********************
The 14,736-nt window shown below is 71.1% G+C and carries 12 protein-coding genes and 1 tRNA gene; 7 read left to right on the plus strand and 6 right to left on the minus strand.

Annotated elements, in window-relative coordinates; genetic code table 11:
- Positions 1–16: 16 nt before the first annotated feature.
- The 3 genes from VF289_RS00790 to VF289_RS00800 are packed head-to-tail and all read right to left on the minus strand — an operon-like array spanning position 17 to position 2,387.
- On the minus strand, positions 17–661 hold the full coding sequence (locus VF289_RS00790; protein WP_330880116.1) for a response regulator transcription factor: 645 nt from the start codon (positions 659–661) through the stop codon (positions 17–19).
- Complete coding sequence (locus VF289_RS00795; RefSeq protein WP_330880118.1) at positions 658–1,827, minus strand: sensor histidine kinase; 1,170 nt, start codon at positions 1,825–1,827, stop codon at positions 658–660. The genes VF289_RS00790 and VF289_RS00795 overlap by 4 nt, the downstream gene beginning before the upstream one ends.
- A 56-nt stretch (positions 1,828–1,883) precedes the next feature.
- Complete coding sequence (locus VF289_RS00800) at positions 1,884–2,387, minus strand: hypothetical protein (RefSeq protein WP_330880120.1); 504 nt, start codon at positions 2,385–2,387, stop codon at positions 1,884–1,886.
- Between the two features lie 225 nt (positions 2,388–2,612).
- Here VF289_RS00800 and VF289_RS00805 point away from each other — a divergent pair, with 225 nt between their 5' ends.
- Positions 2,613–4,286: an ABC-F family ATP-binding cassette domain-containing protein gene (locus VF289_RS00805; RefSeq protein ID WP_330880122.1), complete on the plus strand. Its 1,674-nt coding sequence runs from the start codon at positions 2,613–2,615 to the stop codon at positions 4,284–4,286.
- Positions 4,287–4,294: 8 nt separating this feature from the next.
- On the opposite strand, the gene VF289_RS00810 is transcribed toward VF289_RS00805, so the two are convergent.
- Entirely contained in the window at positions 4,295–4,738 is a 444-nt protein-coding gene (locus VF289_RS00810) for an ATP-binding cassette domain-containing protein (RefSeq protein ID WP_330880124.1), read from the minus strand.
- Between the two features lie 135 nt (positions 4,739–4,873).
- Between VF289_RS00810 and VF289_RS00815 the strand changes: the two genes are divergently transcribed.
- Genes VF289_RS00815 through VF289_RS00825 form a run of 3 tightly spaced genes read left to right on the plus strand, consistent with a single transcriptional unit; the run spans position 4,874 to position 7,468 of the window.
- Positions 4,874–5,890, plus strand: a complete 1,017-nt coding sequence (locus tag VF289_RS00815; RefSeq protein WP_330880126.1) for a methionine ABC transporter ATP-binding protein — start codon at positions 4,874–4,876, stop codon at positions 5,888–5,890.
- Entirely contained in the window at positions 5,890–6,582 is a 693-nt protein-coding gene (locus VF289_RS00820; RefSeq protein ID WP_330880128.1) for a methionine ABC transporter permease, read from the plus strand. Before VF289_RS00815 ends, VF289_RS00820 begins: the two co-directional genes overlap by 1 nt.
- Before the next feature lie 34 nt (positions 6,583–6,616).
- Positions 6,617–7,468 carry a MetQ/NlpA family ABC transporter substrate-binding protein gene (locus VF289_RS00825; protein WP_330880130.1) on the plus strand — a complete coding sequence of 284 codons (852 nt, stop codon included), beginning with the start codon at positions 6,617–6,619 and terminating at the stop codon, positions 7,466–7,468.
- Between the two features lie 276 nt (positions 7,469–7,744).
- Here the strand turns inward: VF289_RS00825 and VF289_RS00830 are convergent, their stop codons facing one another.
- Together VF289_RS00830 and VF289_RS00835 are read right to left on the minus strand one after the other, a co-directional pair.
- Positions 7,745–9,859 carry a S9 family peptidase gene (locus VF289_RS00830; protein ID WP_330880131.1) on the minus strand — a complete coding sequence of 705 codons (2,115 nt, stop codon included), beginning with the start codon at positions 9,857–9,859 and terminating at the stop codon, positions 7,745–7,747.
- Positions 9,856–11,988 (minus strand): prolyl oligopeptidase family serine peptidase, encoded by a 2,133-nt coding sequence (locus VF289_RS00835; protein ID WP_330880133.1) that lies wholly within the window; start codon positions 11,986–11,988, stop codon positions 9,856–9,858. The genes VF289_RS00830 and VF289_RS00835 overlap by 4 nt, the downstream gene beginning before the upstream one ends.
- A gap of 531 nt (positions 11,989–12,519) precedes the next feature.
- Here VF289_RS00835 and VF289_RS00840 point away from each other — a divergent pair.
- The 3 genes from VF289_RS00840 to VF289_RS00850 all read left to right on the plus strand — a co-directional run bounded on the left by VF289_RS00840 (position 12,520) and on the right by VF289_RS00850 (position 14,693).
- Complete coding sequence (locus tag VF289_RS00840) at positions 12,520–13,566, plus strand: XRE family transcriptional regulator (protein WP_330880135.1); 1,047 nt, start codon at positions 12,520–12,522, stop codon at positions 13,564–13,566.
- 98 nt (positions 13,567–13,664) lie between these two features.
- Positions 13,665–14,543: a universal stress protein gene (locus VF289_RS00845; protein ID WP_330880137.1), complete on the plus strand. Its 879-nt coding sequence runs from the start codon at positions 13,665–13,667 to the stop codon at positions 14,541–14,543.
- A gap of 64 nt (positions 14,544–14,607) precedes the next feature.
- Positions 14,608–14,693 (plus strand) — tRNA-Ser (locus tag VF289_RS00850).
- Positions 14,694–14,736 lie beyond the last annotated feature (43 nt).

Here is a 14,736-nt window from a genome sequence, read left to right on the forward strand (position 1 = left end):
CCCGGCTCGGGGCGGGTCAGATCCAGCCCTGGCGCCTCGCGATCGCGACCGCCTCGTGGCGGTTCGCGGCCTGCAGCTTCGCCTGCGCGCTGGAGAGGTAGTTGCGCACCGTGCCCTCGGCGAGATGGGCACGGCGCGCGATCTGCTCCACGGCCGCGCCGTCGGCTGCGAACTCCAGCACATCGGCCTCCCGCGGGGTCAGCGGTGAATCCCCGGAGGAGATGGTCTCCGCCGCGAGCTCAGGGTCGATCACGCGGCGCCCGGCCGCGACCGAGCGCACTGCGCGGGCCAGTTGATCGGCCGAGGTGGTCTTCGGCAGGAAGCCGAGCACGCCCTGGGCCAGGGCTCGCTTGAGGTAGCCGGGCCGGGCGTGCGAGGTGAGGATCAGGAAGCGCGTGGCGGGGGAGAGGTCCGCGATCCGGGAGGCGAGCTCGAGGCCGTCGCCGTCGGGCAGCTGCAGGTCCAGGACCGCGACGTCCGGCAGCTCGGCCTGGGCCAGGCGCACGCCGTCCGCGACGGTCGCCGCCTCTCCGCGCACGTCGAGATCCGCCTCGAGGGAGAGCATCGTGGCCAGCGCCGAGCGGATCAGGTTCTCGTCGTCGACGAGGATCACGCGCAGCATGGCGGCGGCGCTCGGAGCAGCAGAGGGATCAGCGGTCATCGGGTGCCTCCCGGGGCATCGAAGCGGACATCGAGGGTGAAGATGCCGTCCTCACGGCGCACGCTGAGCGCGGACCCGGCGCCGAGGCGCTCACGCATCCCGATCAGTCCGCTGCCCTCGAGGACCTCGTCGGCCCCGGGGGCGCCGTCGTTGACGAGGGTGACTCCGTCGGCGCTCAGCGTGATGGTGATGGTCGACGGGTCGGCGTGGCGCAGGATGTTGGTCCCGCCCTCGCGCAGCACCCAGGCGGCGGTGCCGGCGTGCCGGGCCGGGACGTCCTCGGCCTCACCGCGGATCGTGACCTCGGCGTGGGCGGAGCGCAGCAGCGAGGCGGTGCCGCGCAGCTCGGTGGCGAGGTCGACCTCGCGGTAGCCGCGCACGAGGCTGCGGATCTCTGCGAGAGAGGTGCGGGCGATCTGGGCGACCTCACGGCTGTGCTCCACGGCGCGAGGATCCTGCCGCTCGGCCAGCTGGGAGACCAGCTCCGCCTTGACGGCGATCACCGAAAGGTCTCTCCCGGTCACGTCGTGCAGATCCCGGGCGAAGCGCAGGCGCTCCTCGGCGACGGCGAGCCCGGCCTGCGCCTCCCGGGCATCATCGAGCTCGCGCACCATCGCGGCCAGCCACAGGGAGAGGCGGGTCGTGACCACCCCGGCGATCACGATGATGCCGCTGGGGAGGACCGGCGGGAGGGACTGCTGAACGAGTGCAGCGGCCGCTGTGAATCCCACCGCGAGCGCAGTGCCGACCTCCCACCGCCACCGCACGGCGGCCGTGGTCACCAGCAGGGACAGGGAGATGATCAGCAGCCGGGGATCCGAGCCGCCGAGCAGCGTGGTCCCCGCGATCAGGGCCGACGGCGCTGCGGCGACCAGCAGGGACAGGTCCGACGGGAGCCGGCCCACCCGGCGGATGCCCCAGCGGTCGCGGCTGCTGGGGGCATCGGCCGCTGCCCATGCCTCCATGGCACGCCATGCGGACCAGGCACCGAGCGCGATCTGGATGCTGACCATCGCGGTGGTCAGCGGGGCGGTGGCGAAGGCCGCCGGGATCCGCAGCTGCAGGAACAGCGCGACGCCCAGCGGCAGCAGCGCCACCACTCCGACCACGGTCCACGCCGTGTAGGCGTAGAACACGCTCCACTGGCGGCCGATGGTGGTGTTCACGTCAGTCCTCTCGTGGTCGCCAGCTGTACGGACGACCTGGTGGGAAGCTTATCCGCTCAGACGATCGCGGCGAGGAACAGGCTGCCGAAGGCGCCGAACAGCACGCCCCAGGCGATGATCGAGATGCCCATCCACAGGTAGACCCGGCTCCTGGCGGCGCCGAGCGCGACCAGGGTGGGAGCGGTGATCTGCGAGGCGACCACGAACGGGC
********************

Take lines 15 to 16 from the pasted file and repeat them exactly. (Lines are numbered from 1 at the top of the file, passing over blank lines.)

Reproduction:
- Between the two features lie 135 nt (positions 4,739–4,873).
- Between VF289_RS00810 and VF289_RS00815 the strand changes: the two genes are divergently transcribed.